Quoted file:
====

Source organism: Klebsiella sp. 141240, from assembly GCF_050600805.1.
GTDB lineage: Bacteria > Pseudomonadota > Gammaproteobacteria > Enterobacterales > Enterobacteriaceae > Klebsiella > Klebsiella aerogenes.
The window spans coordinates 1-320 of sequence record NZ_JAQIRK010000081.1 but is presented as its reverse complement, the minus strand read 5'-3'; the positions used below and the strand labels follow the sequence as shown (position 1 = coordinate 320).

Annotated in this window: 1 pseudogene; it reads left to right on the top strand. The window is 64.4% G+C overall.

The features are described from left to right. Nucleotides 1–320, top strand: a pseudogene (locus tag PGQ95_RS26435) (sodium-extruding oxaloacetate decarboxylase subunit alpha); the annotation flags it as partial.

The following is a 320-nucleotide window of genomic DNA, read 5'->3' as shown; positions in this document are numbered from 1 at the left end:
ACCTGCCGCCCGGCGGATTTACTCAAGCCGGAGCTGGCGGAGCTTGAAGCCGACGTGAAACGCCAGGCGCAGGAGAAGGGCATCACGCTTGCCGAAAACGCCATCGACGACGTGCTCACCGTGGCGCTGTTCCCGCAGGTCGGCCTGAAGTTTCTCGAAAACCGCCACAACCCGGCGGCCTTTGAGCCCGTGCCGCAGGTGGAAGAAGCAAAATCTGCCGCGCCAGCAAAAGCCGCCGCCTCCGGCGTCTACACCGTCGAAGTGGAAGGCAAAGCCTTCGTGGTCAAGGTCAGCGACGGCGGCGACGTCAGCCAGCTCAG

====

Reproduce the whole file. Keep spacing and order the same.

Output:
Source organism: Klebsiella sp. 141240, from assembly GCF_050600805.1.
GTDB lineage: Bacteria > Pseudomonadota > Gammaproteobacteria > Enterobacterales > Enterobacteriaceae > Klebsiella > Klebsiella aerogenes.
The window spans coordinates 1-320 of sequence record NZ_JAQIRK010000081.1 but is presented as its reverse complement, the minus strand read 5'-3'; the positions used below and the strand labels follow the sequence as shown (position 1 = coordinate 320).

Annotated in this window: 1 pseudogene; it reads left to right on the top strand. The window is 64.4% G+C overall.

The features are described from left to right. Nucleotides 1–320, top strand: a pseudogene (locus tag PGQ95_RS26435) (sodium-extruding oxaloacetate decarboxylase subunit alpha); the annotation flags it as partial.

The following is a 320-nucleotide window of genomic DNA, read 5'->3' as shown; positions in this document are numbered from 1 at the left end:
ACCTGCCGCCCGGCGGATTTACTCAAGCCGGAGCTGGCGGAGCTTGAAGCCGACGTGAAACGCCAGGCGCAGGAGAAGGGCATCACGCTTGCCGAAAACGCCATCGACGACGTGCTCACCGTGGCGCTGTTCCCGCAGGTCGGCCTGAAGTTTCTCGAAAACCGCCACAACCCGGCGGCCTTTGAGCCCGTGCCGCAGGTGGAAGAAGCAAAATCTGCCGCGCCAGCAAAAGCCGCCGCCTCCGGCGTCTACACCGTCGAAGTGGAAGGCAAAGCCTTCGTGGTCAAGGTCAGCGACGGCGGCGACGTCAGCCAGCTCAG